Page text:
Psychoeducational interventions for informal caregivers of people with dementia: a systematic review

Laparidou, Despina, Middlemass, Jo, Karran, Terence , Hudson, John, Mansfield, Paul, Windle, Karen and Siriwardena, Niro (2015) Psychoeducational interventions for informal caregivers of people with dementia: a systematic review. In: 44th Annual Conference of the Society for Academic Primary Care, 8 - 10 July 2015, University of Oxford, Oxford.

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Item Type:Conference or Workshop contribution (Poster)
Item Status:Live Archive


Dementia is a progressive degenerative neurological disease with no known cure. The day-to-day responsibility of caring for a person with dementia represents considerable psychological, physical, social and financial burdens on carers. Caregiver interventions have demonstrated measurable benefits including: increased caregiver knowledge; reduced levels of anxiety and depression; increased carers’ coping ability and self-efficacy leading to delaying residential care placement for those with dementia. Our aim was to systematically review the literature relating to interventions for improving outcomes for carers of people with dementia to inform development of a complex psychoeducational intervention to improve quality of life (QoL) and outcomes for carers, and those they care for, with early dementia. Methods: Three categories of interventions were chosen for inclusion: psychoeducational, educational and multicomponent interventions. A systematic literature search of 17 scientific databases was performed, covering literature published up to November 2014. Reference lists from the articles identified were also scanned to ensure identification and inclusion of all relevant studies. The quality of the included studies was assessed according to the National Institute for Health and Clinical Excellence public health guidance and the Systematic Evidence Reviews & Clinical Practice Guidelines proposed by the National Heart, Lung and Blood Institute at the National Institutes of Health. Narrative analysis was used to synthesise the results. Results: Results from 81 papers showed that psychoeducational interventions for carers were successful in improving carer-related outcomes, such as depression, burden, self-efficacy and knowledge, but were less successful in improving patient-related outcomes, such as QoL, functional and behavioural problems, and institutionalisation. Educational interventions were successful in improving most carer and patient-related outcomes, except for depression, patient symptomatology and institutionalisation; whereas multicomponent interventions were found to be effective across various outcomes and only produced mixed results for care recipient institutionalisation. Results for the cost-effectiveness of interventions were scarce: one study found that a psychoeducational intervention reduced some costs of caregiving, while another study found no significant reductions. Additionally, a previous systematic review on cost-effectiveness included economic analyses of only two psychoeducational interventions: one found no significant changes in costs or outcomes and another reached no conclusion due to the heterogeneity and lack of studies. Conclusions: Overall, interventions for carers of people with dementia are effective across a number of carer-related outcomes, but less so for patient-related outcomes. More studies are required on the cost-effectiveness of interventions for carers of people with dementia before valid conclusions can be reached, but the existing evidence seems to suggest a lack of cost-effectiveness. Thus, psychoeducational, educational and multicomponent interventions may improve carers’ well-being. Results from this systematic review will inform future psychoeducational interventions designed to improve outcomes for carers of people with dementia.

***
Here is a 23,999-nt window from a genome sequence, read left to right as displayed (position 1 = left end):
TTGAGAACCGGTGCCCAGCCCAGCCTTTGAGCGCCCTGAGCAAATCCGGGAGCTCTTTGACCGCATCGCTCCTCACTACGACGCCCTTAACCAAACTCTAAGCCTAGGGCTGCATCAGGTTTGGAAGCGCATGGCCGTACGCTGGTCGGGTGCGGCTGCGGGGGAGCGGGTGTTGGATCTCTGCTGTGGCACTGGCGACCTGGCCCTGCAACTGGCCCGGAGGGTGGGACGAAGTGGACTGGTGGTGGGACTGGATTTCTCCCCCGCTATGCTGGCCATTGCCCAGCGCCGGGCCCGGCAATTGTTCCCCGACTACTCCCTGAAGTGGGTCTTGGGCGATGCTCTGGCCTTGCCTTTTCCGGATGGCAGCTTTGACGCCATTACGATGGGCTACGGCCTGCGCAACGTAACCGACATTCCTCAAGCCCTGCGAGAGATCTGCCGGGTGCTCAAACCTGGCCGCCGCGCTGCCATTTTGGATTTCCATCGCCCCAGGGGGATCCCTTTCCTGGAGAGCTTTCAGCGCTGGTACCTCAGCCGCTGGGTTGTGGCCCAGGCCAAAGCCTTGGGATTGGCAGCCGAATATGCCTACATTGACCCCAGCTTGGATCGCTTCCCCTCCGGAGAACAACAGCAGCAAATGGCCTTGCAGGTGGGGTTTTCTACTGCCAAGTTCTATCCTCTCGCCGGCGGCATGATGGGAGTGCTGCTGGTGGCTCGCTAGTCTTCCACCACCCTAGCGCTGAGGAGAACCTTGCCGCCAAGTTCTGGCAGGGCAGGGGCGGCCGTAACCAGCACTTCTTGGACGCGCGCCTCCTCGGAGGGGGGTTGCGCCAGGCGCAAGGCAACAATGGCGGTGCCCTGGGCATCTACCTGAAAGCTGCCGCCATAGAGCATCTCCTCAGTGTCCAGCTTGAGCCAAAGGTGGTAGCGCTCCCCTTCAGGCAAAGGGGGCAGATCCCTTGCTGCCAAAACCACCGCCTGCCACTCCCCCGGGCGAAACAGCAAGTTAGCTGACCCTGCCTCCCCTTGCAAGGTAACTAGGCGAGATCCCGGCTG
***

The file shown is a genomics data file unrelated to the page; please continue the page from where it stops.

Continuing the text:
Keywords:Dementia, Alzheimer's disease, Informal carers, Family carers, Psychoeducational interventions, Educational interventions, Multicomponent interventions, Cost-effectiveness, bmjholiday, bmconvert
Subjects:L Social studies > L510 Health & Welfare
C Biological Sciences > C841 Health Psychology
Divisions:College of Social Science > School of Health & Social Care
ID Code:18540
Deposited On:09 Sep 2015 04:48

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